Gurriel entered professional baseball in the United States at the age of 32, late (as many say), and had always played under the command of the Houston Astros before his transfer to the Marlins.

If the current “unemployment” means that Gurriel will not return to the Major League diamonds, he could secure a contract in Asia or in the winter leagues of the Dominican Republic, Puerto Rico, or Mexico?

Romero comments: “I don’t think Yuli will play anywhere other than in MLB.” But the options left for him are scarce, and what he cannot afford, with the talent he still possesses, is to rust away within the four walls of a house.

Detractors or defenders aside, Yuliesky Gurriel has the ability for one more year at the highest level. I wrote it in October 2023, before the Marlins’ postseason, in which he thought he would play much more.

At this point and still unemployed in MLB, I maintain it, but perhaps the movie is over, and one is waiting for some post-credits scene.

Read more from Cuba here on Havana Times.

One thought on “Yuli Gurriel Remains Unemployed. A Definitive Farewell in MLB?

  • There comes a time in every professional or amateur athletes’ career when it is clear it is time to retire. In this baseball case: hang up the cleats.

    Yuli Gurriel has had a stellar baseball career both in his home country Cuba, the Olympics representing Cuba, and in the Major Baseball League in the U.S. Also his brother, Lourdes Gurriel Jr., demonstrated superior baseball skill excelling in the sport in Cuba and the U .S.

    Both baseball brothers take after their illustrious baseball father Lourdes Gurriel. Lourdes besides playing in the the very competitive Cuban baseball league shone brightly in the Majors both in the U.S and in Canada playing for the Toronto Blue Jays. The Canadian fans loved him.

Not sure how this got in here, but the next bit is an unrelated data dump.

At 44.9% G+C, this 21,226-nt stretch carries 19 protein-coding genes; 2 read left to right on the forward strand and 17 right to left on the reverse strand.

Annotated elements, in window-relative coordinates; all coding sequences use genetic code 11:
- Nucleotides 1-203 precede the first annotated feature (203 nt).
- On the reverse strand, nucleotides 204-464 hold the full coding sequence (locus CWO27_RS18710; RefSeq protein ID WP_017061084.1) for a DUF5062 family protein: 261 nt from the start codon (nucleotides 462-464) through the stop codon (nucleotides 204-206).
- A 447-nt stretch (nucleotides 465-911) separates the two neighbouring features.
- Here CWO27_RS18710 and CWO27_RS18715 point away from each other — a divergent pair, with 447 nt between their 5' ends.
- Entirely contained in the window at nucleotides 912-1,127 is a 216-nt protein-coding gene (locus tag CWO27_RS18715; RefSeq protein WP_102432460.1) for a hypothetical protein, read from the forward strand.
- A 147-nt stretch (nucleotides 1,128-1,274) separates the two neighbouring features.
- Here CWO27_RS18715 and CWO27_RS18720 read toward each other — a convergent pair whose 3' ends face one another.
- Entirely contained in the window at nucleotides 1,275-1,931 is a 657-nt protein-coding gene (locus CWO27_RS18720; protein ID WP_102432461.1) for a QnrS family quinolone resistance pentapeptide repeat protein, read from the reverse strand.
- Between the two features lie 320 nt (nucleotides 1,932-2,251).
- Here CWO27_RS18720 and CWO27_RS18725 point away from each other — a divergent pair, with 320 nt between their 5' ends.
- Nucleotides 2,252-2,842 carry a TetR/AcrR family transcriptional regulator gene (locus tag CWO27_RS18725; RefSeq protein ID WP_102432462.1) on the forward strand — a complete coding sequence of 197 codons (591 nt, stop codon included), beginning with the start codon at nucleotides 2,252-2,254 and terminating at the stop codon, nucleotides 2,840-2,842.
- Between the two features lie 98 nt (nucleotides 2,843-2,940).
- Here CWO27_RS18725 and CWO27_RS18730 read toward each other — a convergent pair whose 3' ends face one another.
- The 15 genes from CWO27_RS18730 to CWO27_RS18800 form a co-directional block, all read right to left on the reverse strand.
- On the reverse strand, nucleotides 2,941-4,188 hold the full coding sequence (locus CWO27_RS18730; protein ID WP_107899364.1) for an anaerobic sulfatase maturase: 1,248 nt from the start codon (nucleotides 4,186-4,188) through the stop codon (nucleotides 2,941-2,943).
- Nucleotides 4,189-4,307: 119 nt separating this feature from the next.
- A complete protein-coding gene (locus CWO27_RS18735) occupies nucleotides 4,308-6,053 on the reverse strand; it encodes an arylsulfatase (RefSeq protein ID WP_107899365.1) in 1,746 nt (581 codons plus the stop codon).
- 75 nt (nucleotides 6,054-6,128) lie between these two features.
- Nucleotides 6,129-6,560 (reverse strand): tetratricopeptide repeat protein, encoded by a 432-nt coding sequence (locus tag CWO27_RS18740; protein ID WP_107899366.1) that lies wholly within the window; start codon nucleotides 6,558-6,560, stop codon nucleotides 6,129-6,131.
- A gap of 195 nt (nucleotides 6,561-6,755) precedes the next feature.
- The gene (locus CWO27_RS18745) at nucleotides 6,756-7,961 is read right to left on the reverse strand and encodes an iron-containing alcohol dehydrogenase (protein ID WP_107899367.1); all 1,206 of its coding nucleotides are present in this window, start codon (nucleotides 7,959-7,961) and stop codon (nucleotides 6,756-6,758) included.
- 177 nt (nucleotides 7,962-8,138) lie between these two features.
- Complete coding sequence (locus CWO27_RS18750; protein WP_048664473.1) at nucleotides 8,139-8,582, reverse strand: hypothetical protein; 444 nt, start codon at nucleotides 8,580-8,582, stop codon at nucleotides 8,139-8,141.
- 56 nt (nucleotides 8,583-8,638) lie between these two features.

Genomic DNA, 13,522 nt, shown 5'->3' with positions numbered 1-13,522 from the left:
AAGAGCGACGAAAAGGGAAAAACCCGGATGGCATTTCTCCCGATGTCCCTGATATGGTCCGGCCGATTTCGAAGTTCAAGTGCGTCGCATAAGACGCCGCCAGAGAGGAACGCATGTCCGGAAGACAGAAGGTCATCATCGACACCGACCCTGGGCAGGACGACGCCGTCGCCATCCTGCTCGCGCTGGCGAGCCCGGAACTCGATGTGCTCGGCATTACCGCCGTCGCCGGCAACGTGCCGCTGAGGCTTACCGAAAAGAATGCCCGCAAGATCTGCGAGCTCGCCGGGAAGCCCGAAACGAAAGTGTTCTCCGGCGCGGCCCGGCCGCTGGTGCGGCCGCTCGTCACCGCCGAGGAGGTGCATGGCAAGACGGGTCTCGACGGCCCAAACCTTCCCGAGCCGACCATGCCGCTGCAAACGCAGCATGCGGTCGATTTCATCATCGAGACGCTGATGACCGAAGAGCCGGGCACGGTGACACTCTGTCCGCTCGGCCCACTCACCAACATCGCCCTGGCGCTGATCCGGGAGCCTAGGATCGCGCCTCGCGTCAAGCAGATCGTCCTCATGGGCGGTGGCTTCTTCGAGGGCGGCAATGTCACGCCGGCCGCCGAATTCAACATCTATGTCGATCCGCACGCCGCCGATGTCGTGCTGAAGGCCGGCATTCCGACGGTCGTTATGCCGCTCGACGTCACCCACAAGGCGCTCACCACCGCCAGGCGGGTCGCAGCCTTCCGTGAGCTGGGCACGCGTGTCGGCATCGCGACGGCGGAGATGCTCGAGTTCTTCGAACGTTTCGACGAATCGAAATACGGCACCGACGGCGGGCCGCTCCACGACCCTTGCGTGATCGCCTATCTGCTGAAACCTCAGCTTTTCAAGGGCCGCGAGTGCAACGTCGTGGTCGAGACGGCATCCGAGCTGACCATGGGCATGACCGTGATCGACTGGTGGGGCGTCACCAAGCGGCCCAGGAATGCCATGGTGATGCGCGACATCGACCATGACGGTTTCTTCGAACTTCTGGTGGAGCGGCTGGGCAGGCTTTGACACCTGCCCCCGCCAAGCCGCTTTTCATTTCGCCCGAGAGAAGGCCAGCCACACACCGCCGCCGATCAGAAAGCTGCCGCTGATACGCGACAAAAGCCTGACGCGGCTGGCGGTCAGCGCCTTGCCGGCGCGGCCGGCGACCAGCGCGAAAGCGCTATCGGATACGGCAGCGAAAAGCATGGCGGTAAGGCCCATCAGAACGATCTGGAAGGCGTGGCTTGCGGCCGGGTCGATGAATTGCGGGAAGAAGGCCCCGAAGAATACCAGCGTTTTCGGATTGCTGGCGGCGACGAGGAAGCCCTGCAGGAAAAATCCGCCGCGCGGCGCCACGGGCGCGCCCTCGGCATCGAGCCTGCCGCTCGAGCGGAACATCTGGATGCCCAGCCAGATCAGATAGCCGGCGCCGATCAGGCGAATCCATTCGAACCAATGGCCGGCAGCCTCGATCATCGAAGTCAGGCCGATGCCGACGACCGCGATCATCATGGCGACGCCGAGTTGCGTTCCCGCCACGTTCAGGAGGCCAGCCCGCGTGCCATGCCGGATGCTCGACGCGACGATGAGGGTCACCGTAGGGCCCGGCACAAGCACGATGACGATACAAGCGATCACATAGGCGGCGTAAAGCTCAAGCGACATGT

For a professional athlete, retiring from a sport one has played their entire life, been praised for outstanding performance, cheered by adoring fans, and being financially rewarded beyond expectations is extremely difficult to give up. But leaving the baseball field with head hung high must be done.

    There is nothing more embarrassing than watching a former professional athlete believing in their mind and pushing their aged body into believing that they are capable to play as well as their former self. More often than not it never works out. In fact, it usually turns out to be a disaster for the myopic professional athlete and anyone who encouraged the player to continue.

    For Yuri Gurriel at the age of 39 years after an illustrious baseball career and now financially independent needs to step aside for younger players to pursue their baseball dreams as he once did. Yuri would make a fantastic baseball minor league coach, a TV baseball commentator, or baseball official in the baseball world wherever he decides.

    Time to hang them up.